The people portrayed in Laylah Ali’s book of mixed media drawings seem to barely tolerate our gaze. Their expressions hover between dissatisfaction and resignation, no wide smiles nor faces contorted by anger. The elaborate hairstyles and head coverings, wildly patterned clothing and some boldly shadowed eyes, announce people we must contend with, rather than hope to understand. Still, it’s a conversation. They stare just over our shoulders or off into space, inviting us to ask questions about what is actually below the surface. Two of the figures wear t-shirts with words that give us a clue: 'comfort with rage' and 'Lies'. As we page through these beautifully drawn portraits we ask, but not out loud, 'Is this someone I know?'

A Better Life For The Workers (I) (2021), Jen Liu

The pink, shiny, blank outside of Jen Liu’s A Better Life For The Workers (I) is perfectly calibrated to cover the incredible document found inside. Originally a 2013 training manual for Worker Empowerment, a Hong Kong based NGO education program for workers in Shenzhen, the text 'provides a framework for understanding the psychological, political and legal issues shaping industrial work life in modern China.' The original Chinese version appears under one cover and on turning the book over the reader finds the text translated (by Liu and her family) into English. In undertaking this translation, Liu is not asking us to indulge in the 'spectacle of suffering', but rather to recognize likeness and experience solidarity with Chinese workers, and perhaps all workers who are caught up in the globalized industrial system. Overlaid on both the original and the translation is a flip-book picturing a hand that at first seems to hold the volume open, and then is gradually overtaken, x-rayed, attacked, changed and obscured by mysterious pink orbs. The book is designed to reflect themes of hiding in plain sight and dissolving visibility, and in turn speaks to the shared fate of workers, labor activists and NGOs since 2013, and since 2020 in particular.

Loom Book (2022), Chang Yuchen

loom book
Chang Yuchen, Loom Book, 2022, book cover. Courtesy: Printed Matter

Chang Yuchen’s Loom Book is an invitation to a handmade world where everyone knows that readers are makers. It invites the reader to participate in the act of weaving, as the pages of two independent but intertwined sections are revealed through direct interaction. By repeatedly lifting the pages of one section and turning those of the other, the reader recognizes the warp and weft of loom weaving and the process of creating patterns. In 2018, Chang discovered The Book of Looms (first published in 1979), a historical survey of weaving devices, and was inspired to interpret the development of looms and the origins of weaving by making simple, descriptive drawings as a form of notetaking. One section of Loom Book contains these clearly articulated drawings, one loom per page, while the other section describes the drawings with concise, vertically written captions, placing each loom in a time period, culture and geographical location. Through the reader’s manipulation of the interlaced sections, a history of the loom is rewoven, and a new story about language is told.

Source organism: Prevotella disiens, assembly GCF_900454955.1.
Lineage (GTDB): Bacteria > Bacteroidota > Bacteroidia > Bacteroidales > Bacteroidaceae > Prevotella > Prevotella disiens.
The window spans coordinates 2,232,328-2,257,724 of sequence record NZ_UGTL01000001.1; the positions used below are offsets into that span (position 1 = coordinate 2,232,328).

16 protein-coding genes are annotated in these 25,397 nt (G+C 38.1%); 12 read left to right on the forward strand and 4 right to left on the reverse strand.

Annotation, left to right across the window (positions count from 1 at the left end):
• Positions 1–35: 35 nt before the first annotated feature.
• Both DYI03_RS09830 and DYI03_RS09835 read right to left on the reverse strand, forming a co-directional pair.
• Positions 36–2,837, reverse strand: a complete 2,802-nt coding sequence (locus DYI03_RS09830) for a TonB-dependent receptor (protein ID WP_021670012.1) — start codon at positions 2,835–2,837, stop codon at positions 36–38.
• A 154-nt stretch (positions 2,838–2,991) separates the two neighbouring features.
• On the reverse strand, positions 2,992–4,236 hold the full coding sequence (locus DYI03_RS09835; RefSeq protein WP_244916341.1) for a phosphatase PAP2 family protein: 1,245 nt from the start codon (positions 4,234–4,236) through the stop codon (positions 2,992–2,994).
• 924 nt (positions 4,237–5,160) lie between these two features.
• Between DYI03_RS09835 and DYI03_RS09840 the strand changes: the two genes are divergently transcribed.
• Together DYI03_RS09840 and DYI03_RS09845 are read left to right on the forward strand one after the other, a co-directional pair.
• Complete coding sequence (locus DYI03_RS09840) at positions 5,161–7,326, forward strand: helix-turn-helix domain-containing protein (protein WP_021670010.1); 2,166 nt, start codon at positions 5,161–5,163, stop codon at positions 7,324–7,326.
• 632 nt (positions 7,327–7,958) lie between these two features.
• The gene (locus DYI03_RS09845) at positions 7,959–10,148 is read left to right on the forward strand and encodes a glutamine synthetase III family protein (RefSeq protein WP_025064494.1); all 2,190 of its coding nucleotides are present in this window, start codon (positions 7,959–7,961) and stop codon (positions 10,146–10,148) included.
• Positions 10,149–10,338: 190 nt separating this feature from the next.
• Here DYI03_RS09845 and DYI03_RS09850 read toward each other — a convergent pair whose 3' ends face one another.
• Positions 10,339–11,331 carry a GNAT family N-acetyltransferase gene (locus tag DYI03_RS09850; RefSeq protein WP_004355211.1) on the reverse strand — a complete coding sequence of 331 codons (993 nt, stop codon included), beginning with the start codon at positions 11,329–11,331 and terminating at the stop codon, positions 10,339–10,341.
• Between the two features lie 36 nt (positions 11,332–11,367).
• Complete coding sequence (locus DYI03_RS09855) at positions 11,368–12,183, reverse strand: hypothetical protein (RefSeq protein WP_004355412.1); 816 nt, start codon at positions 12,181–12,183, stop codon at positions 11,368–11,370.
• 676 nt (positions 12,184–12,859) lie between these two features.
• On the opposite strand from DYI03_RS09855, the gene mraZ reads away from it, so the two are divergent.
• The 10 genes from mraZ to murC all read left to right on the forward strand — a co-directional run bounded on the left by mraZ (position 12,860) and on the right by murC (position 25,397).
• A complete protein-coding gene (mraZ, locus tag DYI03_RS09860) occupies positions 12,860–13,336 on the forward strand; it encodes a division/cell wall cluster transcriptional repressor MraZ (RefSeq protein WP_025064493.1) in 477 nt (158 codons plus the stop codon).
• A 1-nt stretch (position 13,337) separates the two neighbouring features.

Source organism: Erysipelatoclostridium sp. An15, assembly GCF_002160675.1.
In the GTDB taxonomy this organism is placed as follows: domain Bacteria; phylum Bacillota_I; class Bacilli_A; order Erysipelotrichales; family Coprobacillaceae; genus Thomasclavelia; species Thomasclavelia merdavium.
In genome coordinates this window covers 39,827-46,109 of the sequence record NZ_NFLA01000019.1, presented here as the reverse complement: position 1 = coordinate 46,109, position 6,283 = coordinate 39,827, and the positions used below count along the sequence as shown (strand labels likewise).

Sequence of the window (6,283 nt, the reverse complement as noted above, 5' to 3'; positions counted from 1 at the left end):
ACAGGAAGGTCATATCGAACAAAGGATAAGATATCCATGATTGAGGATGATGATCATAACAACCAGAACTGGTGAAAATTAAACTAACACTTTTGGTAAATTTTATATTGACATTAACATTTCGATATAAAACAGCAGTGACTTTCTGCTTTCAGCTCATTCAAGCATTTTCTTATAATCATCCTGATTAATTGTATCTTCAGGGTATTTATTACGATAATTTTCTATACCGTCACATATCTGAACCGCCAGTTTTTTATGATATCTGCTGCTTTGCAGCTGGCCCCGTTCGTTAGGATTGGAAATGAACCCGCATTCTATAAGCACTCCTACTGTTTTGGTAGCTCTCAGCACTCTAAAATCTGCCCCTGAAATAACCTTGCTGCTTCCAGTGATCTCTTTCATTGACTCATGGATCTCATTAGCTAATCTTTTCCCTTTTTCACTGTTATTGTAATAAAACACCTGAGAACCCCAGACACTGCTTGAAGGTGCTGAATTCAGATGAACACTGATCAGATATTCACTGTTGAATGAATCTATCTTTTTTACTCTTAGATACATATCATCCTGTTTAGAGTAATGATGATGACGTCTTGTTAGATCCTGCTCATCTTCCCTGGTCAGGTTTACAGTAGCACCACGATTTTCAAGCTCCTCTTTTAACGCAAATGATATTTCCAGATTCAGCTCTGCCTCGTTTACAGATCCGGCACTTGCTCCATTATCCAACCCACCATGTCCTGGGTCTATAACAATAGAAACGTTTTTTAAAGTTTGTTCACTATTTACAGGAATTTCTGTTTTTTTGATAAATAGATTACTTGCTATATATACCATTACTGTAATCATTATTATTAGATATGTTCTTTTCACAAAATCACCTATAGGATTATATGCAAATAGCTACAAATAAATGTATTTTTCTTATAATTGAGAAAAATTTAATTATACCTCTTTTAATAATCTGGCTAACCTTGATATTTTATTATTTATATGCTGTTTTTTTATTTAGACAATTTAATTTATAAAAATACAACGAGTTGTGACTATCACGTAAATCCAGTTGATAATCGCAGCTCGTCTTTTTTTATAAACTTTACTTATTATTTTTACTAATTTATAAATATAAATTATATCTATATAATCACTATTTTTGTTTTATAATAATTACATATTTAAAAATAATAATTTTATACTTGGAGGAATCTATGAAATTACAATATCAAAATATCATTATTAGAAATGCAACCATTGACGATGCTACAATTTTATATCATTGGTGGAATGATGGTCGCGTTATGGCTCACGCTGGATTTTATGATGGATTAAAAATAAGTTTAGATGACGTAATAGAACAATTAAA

Bonus Pick: Any zine from BlackMass Publishing

Founded by Yusef Hassan in 2019, BlackMass Publishing is a New York based collective and independent press that publishes the work of Black artists, often through improvisatory processes of research, looking, listening and making.

This article first appeared in Frieze Week, May 2023 under the headline ‘Read the Room’

Main image: Jen Liu, A Better Life For The Workers (I), 2021. Courtesy: Printed Matter

Thumbnail Image: Tim Schutsky


Visit the Printed Matter, Inc. pop-up store in the Lobby of The Shed throughout Frieze New York. www.printedmatter.org

Mary Lum is an artist and educator. She lives in Massachusetts, US.